Sri Aurobindo was born in Calcutta on 15th of August 1872. In 1879, at the tender age of seven, he was taken to England for education and lived there for the next fourteen years. In 1890 he went to King's College, Cambridge, where he studied for two years and won all scholarships and prizes in the Classics. He also passed in the same year the Indian Civil Service but later deliberately got himself disqualified from Service. At that very time Sri Aurobindo happened to meet the Maharaja of Baroda in London and got an appointment in the Baroda Service and returned to India in January 1893.
Sri Aurobindo spent the next thirteen years (1893-1906) in the Baroda State Service. These were years of self-culture, literary activity and preparation for his future work. At Baroda he learnt Sanskrit and a few Indian languages and assimilated the spirit of Indian culture in all its aspects.
But, by 1906 Sri Aurobindo's involvement in India's freedom struggle became so deep that he left the Baroda service and openly joined the political movement.
Sri Aurobindo persuaded the then moderate Congress leaders to come forward publicly as an All-India party with a definite and challenging programme for complete independence - Purna Swaraj.
But even while involved in so much political activity, Sri Aurobindo had also been practicing' Yoga since 1904 and by February 1910, he realised that the focus of his work had widened and he wanted to get the power through Yoga which alone could transform the ills of the world as a whole. He, therefore, withdrew to a secret retreat at Chandernagore and in the beginning of April 1910 sailed for Pondicherry in French India and cut off all connections with active politics.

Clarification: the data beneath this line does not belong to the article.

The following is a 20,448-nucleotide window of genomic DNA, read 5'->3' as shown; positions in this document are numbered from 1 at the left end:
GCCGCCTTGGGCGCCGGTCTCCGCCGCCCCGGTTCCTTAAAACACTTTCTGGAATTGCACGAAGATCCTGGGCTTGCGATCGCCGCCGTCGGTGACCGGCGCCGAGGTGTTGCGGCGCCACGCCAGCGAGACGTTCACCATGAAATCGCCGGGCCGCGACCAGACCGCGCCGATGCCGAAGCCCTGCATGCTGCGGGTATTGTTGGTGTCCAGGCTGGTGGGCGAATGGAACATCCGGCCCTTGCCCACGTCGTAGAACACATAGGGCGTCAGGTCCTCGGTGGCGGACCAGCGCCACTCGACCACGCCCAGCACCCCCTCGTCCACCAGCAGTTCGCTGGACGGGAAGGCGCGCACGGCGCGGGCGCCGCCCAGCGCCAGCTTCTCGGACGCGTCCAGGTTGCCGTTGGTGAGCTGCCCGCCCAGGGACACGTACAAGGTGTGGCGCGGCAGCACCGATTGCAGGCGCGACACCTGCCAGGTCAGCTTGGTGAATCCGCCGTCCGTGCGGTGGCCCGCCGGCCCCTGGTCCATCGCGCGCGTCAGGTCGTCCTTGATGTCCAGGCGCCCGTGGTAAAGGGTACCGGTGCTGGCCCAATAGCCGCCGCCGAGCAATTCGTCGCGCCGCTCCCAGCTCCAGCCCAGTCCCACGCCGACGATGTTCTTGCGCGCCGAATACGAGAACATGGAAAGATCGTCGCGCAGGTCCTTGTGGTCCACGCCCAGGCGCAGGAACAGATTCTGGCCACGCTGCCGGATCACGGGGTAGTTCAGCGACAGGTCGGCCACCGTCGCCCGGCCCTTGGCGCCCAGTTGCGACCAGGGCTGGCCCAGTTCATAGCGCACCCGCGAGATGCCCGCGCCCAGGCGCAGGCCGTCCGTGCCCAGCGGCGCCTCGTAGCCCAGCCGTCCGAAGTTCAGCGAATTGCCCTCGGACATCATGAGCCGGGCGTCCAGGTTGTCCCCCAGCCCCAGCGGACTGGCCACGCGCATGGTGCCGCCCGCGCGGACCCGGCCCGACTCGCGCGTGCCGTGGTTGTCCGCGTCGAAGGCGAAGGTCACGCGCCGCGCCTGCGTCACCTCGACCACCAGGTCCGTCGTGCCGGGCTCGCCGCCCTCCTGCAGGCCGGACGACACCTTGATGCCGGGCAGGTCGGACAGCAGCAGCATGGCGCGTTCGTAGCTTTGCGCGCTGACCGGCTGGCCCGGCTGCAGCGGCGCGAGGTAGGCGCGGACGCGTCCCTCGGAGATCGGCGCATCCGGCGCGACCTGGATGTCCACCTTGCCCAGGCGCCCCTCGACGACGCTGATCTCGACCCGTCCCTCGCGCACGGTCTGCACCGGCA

During his stay at Pondicherry, he remained exclusively devoted to his spirtual work and his sadhana. After four years of silent Yoga, in 1914 he began the publication of a philosophical monthly, the Arya. Most of his more important works, The Life Divine, The Synthesis of Yoga, Essays on the Gita, the Isha Upanishad, appeared serially in the Arya. These works embodied much of the inner knowledge that had come to him through the practice of Yoga.
Ever since he had gone to Pondicherry in 1910, Sri Aurobindo had lived with just a few disciples bur by 1926, a small community of disciples had grown around him and in November 1926, he founded the Ashram in collaboration with the Mother, a French lady who had earlier been one of his main devotees.
In the first eight years of his Sadhana, Sri Aurobindo had got two major realisations. The first one was of the silent, spaceless and timeless Brahman, sometimes also referred to as Nirvana and the second one was of the 'cosmic consciousness' i.e. of God as Creator and Inhabitor of all beings and all that is. In 1912 he was able to achieve the reconciliation of these two aspects and then he set out to unite and harmonise the two ends of existence- Spirit and the World.
Most paths of Yoga lead to the Spirit but also, in the end, away from life: Sri Aurobindo's rises to the Spirit to descend with its gains and bring down its light, power and bliss into the world in order to transform it. It is possible by opening to a greater divine consciousness to rise to this power of light and bliss, discover one's true self, remain in constant union with the Divine and bring down the Higher Force for the transformation of mind, life and body. To realise this possibility has been the aim of Sri Aurobindo's life, work and teachings.
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